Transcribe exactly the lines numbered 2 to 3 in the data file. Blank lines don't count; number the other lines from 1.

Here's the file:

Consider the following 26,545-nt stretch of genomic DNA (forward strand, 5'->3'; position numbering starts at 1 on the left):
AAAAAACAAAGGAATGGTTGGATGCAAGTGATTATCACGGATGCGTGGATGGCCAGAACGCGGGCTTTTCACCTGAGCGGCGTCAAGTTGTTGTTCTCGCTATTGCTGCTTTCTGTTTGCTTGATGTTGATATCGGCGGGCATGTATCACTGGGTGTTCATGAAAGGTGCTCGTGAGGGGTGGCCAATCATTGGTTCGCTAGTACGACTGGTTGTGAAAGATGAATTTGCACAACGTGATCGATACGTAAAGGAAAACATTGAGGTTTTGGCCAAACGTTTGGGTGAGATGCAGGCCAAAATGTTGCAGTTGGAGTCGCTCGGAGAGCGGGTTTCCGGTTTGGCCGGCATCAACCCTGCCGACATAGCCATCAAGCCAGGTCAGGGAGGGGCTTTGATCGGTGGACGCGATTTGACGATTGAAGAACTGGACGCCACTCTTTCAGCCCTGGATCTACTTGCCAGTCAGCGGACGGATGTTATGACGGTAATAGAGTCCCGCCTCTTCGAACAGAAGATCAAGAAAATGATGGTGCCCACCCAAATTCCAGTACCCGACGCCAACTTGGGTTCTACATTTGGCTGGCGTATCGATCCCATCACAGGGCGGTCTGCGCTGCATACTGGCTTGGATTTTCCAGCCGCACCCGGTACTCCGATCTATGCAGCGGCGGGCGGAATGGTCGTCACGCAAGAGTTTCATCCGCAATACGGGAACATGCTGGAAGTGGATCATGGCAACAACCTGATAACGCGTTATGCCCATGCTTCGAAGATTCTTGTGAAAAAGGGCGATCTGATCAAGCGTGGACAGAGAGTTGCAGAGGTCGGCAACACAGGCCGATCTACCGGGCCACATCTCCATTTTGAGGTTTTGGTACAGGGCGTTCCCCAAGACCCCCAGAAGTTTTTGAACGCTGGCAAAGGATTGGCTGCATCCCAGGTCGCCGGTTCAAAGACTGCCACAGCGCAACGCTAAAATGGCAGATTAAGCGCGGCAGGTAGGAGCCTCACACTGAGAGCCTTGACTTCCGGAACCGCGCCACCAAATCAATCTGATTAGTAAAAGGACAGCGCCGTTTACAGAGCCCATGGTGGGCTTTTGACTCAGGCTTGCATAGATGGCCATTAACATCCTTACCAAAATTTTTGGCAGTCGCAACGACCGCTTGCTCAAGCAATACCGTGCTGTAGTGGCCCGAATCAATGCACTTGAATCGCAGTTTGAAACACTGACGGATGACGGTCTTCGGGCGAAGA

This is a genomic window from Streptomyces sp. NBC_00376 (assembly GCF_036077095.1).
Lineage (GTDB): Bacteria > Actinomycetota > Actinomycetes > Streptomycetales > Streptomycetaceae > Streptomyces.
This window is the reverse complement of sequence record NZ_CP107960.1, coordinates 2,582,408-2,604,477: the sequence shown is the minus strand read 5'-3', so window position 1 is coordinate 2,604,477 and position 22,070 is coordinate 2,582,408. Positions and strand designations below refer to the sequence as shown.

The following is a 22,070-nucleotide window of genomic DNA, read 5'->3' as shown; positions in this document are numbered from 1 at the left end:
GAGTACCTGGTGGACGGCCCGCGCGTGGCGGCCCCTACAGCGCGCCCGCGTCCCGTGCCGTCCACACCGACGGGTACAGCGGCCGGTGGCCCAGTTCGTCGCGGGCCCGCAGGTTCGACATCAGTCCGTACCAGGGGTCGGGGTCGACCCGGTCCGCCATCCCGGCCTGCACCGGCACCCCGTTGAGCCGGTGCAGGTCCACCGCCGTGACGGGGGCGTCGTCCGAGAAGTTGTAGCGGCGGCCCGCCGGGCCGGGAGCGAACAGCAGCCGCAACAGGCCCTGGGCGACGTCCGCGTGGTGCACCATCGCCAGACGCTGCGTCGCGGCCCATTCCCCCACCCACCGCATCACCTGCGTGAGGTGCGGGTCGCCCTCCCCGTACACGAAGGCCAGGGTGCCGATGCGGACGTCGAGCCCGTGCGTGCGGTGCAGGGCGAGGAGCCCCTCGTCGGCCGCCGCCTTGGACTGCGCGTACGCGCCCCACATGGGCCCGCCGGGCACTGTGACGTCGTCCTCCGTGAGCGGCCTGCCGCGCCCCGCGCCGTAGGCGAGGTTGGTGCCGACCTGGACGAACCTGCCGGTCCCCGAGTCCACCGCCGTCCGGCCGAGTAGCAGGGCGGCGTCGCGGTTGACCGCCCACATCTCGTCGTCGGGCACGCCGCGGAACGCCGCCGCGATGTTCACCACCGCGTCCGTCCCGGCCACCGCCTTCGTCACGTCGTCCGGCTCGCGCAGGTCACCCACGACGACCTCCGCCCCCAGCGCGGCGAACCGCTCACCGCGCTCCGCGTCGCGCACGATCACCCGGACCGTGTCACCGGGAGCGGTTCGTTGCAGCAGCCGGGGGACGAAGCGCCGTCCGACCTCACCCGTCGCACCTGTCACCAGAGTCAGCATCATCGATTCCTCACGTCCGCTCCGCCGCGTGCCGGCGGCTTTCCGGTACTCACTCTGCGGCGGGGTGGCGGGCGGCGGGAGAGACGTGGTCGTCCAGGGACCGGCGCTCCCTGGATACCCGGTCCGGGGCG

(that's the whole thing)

AAAAAACAAAGGAATGGTTGGATGCAAGTGATTATCACGGATGCGTGGATGGCCAGAACGCGGGCTTTTCACCTGAGCGGCGTCAAGTTGTTGTTCTCGCTATTGCTGCTTTCTGTTTGCTTGATGTTGATATCGGCGGGCATGTATCACTGGGTGTTCATGAAAGGTGCTCGTGAGGGGTGGCCAATCATTGGTTCGCTAGTACGACTGGTTGTGAAAGATGAATTTGCACAACGTGATCGATACGTAAAGGAAAACATTGAGGTTTTGGCCAAACGTTTGGGTGAGATGCAGGCCAAAATGTTGCAGTTGGAGTCGCTCGGAGAGCGGGTTTCCGGTTTGGCCGGCATCAACCCTGCCGACATAGCCATCAAGCCAGGTCAGGGAGGGGCTTTGATCGGTGGACGCGATTTGACGATTGAAGAACTGGACGCCACTCTTTCAGCCCTGGATCTACTTGCCAGTCAGCGGACGGATGTTATGACGGTAATAGAGTCCCGCCTCTTCGAACAGAAGATCAAGAAAATGATGGTGCCCACCCAAATTCCAGTACCCGACGCCAACTTGGGTTCTACATTTGGCTGGCGTATCGATCCCATCACAGGGCGGTCTGCGCTGCATACTGGCTTGGATTTTCCAGCCGCACCCGGTACTCCGATCTATGCAGCGGCGGGCGGAATGGTCGTCACGCAAGAGTTTCATCCGCAATACGGGAACATGCTGGAAGTGGATCATGGCAACAACCTGATAACGCGTTATGCCCATGCTTCGAAGATTCTTGTGAAAAAGGGCGATCTGATCAAGCGTGGACAGAGAGTTGCAGAGGTCGGCAACACAGGCCGATCTACCGGGCCACATCTCCATTTTGAGGTTTTGGTACAGGGCGTTCCCCAAGACCCCCAGAAGTTTTTGAACGCTGGCAAAGGATTGGCTGCATCCCAGGTCGCCGGTTCAAAGACTGCCACAGCGCAACGCTAAAATGGCAGATTAAGCGCGGCAGGTAGGAGCCTCACACTGAGAGCCTTGACTTCCGGAACCGCGCCACCAAATCAATCTGATTAGTAAAAGGACAGCGCCGTTTACAGAGCCCATGGTGGGCTTTTGACTCAGGCTTGCATAGATGGCCATTAACATCCTTACCAAAATTTTTGGCAGTCGCAACGACCGCTTGCTCAAGCAATACCGTGCTGTAGTGGCCCGAATCAATGCACTTGAATCGCAGTTTGAAACACTGACGGATGACGGTCTTCGGGCGAAGA

This is a genomic window from Streptomyces sp. NBC_00376 (assembly GCF_036077095.1).